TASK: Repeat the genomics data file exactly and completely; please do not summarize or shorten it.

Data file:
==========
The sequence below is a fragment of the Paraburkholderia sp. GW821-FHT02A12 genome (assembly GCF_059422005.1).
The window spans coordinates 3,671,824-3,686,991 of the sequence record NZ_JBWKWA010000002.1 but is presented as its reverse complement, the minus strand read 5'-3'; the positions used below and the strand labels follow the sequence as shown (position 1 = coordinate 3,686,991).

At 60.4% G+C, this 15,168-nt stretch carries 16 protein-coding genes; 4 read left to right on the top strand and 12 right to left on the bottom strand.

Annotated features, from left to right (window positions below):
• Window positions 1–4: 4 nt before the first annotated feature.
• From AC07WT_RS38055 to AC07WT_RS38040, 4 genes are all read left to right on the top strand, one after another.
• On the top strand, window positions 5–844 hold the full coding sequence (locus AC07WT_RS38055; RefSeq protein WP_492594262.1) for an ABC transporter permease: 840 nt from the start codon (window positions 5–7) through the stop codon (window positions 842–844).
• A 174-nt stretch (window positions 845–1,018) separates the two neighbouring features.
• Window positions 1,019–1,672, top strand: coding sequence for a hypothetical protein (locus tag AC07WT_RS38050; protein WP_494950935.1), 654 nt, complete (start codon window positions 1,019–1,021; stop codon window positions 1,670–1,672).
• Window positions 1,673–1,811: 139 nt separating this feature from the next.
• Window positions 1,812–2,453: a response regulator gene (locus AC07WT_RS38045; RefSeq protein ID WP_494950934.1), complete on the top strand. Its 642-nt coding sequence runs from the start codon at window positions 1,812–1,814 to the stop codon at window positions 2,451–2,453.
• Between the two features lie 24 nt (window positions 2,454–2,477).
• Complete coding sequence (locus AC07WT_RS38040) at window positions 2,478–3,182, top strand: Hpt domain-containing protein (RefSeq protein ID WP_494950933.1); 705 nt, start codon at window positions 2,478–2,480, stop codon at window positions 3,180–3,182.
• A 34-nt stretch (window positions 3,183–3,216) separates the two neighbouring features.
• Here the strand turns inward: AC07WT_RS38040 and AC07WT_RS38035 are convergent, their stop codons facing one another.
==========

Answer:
The sequence below is a fragment of the Paraburkholderia sp. GW821-FHT02A12 genome (assembly GCF_059422005.1).
The window spans coordinates 3,671,824-3,686,991 of the sequence record NZ_JBWKWA010000002.1 but is presented as its reverse complement, the minus strand read 5'-3'; the positions used below and the strand labels follow the sequence as shown (position 1 = coordinate 3,686,991).

At 60.4% G+C, this 15,168-nt stretch carries 16 protein-coding genes; 4 read left to right on the top strand and 12 right to left on the bottom strand.

Annotated features, from left to right (window positions below):
• Window positions 1–4: 4 nt before the first annotated feature.
• From AC07WT_RS38055 to AC07WT_RS38040, 4 genes are all read left to right on the top strand, one after another.
• On the top strand, window positions 5–844 hold the full coding sequence (locus AC07WT_RS38055; RefSeq protein WP_492594262.1) for an ABC transporter permease: 840 nt from the start codon (window positions 5–7) through the stop codon (window positions 842–844).
• A 174-nt stretch (window positions 845–1,018) separates the two neighbouring features.
• Window positions 1,019–1,672, top strand: coding sequence for a hypothetical protein (locus tag AC07WT_RS38050; protein WP_494950935.1), 654 nt, complete (start codon window positions 1,019–1,021; stop codon window positions 1,670–1,672).
• Window positions 1,673–1,811: 139 nt separating this feature from the next.
• Window positions 1,812–2,453: a response regulator gene (locus AC07WT_RS38045; RefSeq protein ID WP_494950934.1), complete on the top strand. Its 642-nt coding sequence runs from the start codon at window positions 1,812–1,814 to the stop codon at window positions 2,451–2,453.
• Between the two features lie 24 nt (window positions 2,454–2,477).
• Complete coding sequence (locus AC07WT_RS38040) at window positions 2,478–3,182, top strand: Hpt domain-containing protein (RefSeq protein ID WP_494950933.1); 705 nt, start codon at window positions 2,478–2,480, stop codon at window positions 3,180–3,182.
• A 34-nt stretch (window positions 3,183–3,216) separates the two neighbouring features.
• Here the strand turns inward: AC07WT_RS38040 and AC07WT_RS38035 are convergent, their stop codons facing one another.